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Distractions Lead to More Pedestrian Injuries and Deaths

Pedestrian injuries and fatalities skyrocketed in 2010 according to new data from the National Highway Traffic Safety Administration, but no one seems to know why.

Road fatalities are dropping in many categories, but pedestrian deaths rose 4.2 percent and pedestrian injuries went up 19 percent over the previous year, according to a December story in USA Today.

Officials say the increase could be because we have recently built increasing numbers of wider, higher speed and higher volume roads that were not built with pedestrians or bikers in mind.

Also, more people have moved to suburban areas that were not designed for pedestrian traffic. This pedestrian unfriendly environment inevitably leads to more walkers getting hit by cars, according to experts.

Some research has suggested that pedestrians suffer from the same distractions, such as talking on mobile phones and texting, that drivers encounter. Walking and texting is every bit as dangerous as driving and texting and may be more deadly since a pedestrian is much more vulnerable than a driver, according to USA Today.

It has been difficult for researchers to analyze the issue of mobile phone use because law enforcement agencies are not required to indicate whether a pedestrian was on the phone or using a smartphone when he or she was struck by a car.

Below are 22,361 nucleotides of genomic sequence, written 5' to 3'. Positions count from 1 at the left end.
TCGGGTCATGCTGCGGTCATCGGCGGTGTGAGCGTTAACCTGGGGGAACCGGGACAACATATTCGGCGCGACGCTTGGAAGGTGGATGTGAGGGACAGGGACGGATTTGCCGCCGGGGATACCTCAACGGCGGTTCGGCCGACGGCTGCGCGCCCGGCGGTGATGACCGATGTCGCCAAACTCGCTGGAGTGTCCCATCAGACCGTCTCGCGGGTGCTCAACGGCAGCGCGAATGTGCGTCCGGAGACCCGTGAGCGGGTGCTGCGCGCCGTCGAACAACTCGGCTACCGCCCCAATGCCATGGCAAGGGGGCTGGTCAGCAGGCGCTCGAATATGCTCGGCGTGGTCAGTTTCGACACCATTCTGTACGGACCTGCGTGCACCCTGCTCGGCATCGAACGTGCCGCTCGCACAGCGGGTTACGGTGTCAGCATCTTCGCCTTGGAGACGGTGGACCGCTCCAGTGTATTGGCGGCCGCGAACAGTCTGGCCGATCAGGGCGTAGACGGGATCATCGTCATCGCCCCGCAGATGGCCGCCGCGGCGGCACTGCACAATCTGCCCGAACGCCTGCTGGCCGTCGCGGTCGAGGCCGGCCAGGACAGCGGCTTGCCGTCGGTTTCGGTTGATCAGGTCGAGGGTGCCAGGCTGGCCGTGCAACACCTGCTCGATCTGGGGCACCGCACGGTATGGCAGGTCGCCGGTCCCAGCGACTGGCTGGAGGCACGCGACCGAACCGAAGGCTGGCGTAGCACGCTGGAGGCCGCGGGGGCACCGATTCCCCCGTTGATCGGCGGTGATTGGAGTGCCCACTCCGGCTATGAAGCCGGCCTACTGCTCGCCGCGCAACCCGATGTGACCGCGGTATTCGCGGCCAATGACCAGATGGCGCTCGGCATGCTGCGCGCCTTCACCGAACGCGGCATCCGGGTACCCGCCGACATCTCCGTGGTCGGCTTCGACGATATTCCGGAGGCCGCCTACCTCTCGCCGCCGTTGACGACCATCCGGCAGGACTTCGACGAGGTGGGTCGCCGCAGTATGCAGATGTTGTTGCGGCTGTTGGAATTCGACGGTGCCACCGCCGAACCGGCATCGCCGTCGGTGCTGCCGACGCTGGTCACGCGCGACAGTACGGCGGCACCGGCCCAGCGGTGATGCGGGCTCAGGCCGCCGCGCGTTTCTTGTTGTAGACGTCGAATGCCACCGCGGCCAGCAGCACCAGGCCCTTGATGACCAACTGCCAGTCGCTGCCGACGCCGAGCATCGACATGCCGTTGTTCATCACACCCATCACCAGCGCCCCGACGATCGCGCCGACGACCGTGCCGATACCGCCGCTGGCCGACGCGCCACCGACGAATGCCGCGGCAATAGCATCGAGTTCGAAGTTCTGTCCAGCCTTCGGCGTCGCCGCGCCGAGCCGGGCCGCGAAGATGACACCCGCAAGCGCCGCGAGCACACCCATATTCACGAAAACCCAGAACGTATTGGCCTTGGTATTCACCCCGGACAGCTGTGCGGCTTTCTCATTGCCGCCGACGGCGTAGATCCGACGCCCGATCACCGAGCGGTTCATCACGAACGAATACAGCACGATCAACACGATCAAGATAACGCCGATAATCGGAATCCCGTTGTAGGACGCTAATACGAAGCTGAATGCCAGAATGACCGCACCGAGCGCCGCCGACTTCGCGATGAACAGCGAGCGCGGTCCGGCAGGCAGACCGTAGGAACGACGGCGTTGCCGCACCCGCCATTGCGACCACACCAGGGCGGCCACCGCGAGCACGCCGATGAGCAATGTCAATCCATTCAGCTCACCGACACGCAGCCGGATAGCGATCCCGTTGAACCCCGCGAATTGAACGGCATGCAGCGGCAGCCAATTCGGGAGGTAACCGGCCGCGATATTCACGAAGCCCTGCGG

Alcohol also plays a part in pedestrian accidents too. Alcohol was involved in about half of the pedestrian accidents, whether the driver or the pedestrian was intoxicated.

Chicago personal injury attorney Paul Greenberg has experience representing clients who have been struck by automobiles and commercial vehicles. To learn more, call 877-595-HURT (4878) or visit more of http://www.briskmanandbriskman.com.

 

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DOT Bans Smartphones for All Commercial Truck and Bus Drivers

The U.S. Department of Transportation has formally banned Interstate bus and truck drivers from using hand-held phones.

The new rule was jointly created by the Federal Motor Carrier Safety Administration and the Pipeline and Hazardous Materials Safety Administration. “I hope that this rule will save lives by helping commercial drivers stay laser-focused on safety at all times while behind the wheel,” said DOT Secretary Ray LaHood after the rule went into effect in November.